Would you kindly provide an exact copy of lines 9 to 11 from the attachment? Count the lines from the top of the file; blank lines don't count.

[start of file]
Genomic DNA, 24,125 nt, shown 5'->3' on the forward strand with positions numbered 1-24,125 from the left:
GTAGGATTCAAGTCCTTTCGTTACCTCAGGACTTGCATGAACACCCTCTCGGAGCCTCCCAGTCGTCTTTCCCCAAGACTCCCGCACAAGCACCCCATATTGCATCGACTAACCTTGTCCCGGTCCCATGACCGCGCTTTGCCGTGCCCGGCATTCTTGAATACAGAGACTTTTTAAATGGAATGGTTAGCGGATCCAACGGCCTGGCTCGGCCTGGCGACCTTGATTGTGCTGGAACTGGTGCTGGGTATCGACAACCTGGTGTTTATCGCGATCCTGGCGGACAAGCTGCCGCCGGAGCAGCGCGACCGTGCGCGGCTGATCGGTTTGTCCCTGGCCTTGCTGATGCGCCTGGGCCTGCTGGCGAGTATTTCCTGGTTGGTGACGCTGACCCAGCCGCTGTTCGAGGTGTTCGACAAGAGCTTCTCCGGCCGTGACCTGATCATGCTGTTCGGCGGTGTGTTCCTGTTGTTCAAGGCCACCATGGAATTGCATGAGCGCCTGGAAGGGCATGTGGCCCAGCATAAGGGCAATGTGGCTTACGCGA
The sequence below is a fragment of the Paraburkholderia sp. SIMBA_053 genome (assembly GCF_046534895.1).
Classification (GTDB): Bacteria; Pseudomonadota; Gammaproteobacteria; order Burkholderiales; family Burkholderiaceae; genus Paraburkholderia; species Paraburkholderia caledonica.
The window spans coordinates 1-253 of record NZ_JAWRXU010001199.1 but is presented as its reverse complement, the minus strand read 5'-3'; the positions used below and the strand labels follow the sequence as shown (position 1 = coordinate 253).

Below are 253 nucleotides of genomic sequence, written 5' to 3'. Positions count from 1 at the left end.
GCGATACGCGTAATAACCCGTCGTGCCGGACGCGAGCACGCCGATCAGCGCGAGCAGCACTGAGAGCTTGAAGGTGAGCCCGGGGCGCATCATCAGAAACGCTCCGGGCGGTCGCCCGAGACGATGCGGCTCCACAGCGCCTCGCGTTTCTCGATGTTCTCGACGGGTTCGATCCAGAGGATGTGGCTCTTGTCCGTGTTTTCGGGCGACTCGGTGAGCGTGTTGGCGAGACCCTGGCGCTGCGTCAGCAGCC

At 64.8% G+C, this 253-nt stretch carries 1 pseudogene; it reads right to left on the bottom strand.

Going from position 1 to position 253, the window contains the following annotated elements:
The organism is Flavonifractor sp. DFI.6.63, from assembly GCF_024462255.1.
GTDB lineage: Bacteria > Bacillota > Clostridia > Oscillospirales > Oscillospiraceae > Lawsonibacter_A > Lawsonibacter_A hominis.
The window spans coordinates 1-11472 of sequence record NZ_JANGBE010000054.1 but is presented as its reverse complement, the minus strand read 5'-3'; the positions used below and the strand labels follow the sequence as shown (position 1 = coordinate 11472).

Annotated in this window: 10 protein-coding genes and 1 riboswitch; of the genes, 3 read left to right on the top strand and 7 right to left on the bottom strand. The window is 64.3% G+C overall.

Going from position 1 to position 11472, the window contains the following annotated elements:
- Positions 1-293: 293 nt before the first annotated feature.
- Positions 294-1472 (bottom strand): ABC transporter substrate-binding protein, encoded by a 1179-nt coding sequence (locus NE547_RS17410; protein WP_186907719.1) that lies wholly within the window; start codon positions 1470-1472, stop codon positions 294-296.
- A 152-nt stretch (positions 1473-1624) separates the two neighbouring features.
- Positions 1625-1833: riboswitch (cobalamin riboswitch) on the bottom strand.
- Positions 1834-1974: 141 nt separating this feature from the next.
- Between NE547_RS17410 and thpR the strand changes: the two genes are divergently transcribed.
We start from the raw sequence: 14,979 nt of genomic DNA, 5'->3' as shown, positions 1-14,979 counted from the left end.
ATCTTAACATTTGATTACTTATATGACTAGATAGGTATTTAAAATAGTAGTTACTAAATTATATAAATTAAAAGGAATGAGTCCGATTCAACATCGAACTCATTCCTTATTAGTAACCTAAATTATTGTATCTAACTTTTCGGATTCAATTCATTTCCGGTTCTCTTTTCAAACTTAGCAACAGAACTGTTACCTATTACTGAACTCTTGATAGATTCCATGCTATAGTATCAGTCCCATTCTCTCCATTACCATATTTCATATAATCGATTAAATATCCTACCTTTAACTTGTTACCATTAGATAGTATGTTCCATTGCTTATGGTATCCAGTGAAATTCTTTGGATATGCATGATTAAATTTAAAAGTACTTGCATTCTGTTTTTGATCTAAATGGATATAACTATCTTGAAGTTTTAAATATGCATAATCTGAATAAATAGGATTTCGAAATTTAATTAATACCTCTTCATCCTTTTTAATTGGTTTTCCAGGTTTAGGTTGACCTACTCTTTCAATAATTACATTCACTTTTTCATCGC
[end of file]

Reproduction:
Going from position 1 to position 253, the window contains the following annotated elements:
The organism is Flavonifractor sp. DFI.6.63, from assembly GCF_024462255.1.
GTDB lineage: Bacteria > Bacillota > Clostridia > Oscillospirales > Oscillospiraceae > Lawsonibacter_A > Lawsonibacter_A hominis.